"Mars is the fourth planet from the Sun in the Solar System. Named after the Roman god of war, Mars, it is often described as the "Red Planet" as the iron oxide prevalent on its surface gives it a reddish appearance.[86] ... The red-orange appearance of the Martian surface is caused by iron(III) oxide, more commonly known as hematite, or rust.[87] ... Much of the surface is deeply covered by finely grained iron(III) oxide dust.[88][89]"[90]

Ceres[edit]

Main sources: Wanderers/Ceres and Ceres

"Over five hours of observations 15 spectra of asteroid [Ceres] with step 2.46 nm in the region 336 - 746 nm were obtained to see whether the spectral characteristics of the Ceres surface changed with the rotation phase. On processing the observational material, it turned out that the spectra of the asteroid are unusually red (i.e., a remarkable rise of relative reflection coefficients with wave length growth occurs)."[91]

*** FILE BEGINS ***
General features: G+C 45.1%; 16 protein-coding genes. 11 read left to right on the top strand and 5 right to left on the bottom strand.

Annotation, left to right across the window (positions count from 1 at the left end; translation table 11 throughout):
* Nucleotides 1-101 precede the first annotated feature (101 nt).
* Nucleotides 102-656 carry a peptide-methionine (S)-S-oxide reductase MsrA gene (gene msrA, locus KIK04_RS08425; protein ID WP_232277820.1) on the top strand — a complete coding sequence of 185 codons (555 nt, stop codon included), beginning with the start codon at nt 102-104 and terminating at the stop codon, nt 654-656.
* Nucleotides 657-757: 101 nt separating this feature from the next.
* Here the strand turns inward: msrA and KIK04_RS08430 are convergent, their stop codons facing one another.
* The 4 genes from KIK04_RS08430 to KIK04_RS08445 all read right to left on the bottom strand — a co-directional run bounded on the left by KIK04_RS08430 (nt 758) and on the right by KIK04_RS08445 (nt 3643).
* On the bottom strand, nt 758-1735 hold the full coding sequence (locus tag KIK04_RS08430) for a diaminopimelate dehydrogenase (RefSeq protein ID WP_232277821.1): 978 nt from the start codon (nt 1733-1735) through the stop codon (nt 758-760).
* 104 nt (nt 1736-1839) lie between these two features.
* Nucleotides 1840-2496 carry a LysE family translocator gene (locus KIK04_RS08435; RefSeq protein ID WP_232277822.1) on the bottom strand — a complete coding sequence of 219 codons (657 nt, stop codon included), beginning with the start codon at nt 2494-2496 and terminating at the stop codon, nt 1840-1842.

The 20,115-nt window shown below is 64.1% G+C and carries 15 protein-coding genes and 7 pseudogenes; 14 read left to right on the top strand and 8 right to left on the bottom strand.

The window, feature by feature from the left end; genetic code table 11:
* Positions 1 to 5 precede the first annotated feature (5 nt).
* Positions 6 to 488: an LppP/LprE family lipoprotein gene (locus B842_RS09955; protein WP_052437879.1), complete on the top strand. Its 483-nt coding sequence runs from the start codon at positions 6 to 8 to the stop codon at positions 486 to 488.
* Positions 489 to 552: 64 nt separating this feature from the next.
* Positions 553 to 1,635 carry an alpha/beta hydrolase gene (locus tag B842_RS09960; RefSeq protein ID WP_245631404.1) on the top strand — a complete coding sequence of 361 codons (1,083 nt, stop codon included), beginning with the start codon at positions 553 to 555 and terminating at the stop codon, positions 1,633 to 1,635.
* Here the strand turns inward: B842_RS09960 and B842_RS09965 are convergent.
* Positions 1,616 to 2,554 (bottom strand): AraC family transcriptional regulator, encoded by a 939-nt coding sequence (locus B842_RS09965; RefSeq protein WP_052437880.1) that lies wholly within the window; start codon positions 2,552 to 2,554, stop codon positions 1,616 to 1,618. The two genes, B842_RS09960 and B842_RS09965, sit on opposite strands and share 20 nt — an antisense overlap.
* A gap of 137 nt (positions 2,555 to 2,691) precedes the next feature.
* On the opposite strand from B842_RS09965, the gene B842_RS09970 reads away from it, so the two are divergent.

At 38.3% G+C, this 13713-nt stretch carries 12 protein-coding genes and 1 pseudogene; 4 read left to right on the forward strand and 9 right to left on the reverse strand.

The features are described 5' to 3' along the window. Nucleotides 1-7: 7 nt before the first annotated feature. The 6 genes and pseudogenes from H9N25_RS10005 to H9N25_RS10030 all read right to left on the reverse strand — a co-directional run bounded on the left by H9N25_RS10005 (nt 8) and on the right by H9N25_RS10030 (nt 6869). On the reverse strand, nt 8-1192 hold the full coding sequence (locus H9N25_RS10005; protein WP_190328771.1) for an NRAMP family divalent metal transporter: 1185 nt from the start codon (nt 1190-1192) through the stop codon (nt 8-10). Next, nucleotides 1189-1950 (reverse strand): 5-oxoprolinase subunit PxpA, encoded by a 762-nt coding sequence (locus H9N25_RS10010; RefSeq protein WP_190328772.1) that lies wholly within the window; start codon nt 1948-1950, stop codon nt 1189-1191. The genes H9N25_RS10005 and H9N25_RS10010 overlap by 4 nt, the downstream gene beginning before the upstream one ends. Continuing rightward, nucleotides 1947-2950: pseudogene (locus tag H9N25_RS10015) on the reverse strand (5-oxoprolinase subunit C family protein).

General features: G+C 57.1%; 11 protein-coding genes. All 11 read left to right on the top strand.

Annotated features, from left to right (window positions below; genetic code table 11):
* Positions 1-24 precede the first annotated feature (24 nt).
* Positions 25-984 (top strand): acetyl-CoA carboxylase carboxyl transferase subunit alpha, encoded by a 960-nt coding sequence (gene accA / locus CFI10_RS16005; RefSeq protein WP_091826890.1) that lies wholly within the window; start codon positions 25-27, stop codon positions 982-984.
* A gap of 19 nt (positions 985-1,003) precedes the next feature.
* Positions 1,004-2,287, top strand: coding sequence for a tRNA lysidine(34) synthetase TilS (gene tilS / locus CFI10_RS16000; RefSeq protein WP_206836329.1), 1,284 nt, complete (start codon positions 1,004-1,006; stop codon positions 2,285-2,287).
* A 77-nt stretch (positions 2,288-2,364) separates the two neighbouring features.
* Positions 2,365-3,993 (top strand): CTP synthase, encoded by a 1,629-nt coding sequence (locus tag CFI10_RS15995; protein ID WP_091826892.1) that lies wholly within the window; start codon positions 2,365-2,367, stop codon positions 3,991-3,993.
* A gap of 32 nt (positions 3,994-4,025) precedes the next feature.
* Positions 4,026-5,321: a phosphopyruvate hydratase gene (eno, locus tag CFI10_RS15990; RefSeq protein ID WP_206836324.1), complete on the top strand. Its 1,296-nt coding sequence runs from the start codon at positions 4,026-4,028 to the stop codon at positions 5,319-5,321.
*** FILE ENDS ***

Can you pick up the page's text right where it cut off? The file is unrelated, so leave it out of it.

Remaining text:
Jupiter[edit]

Main sources: Wanderers/Jupiter and Jupiter
An infrared image of GRS (top) shows its warm center, taken by the ground based Very Large Telescope. An image made by the Hubble Space Telescope (bottom) is shown for comparison. Credit: .

"The Great Red Spot (GRS) is a persistent anticyclonic storm, 22° south of Jupiter's equator, which has lasted for at least 187 years and possibly longer than 352 years.[92][93] The storm is large enough to be visible through Earth-based telescopes. ... Its dimensions are 24–40,000 km west–to–east and 12–14,000 km south–to–north. The spot is large enough to contain two or three planets the size of Earth. At the start of 2004, the Great Red Spot had approximately half the longitudinal extent it had a century ago, when it was 40,000 km in diameter. ... The Great Red Spot's latitude has been stable for the duration of good observational records, typically varying by about a degree."[94]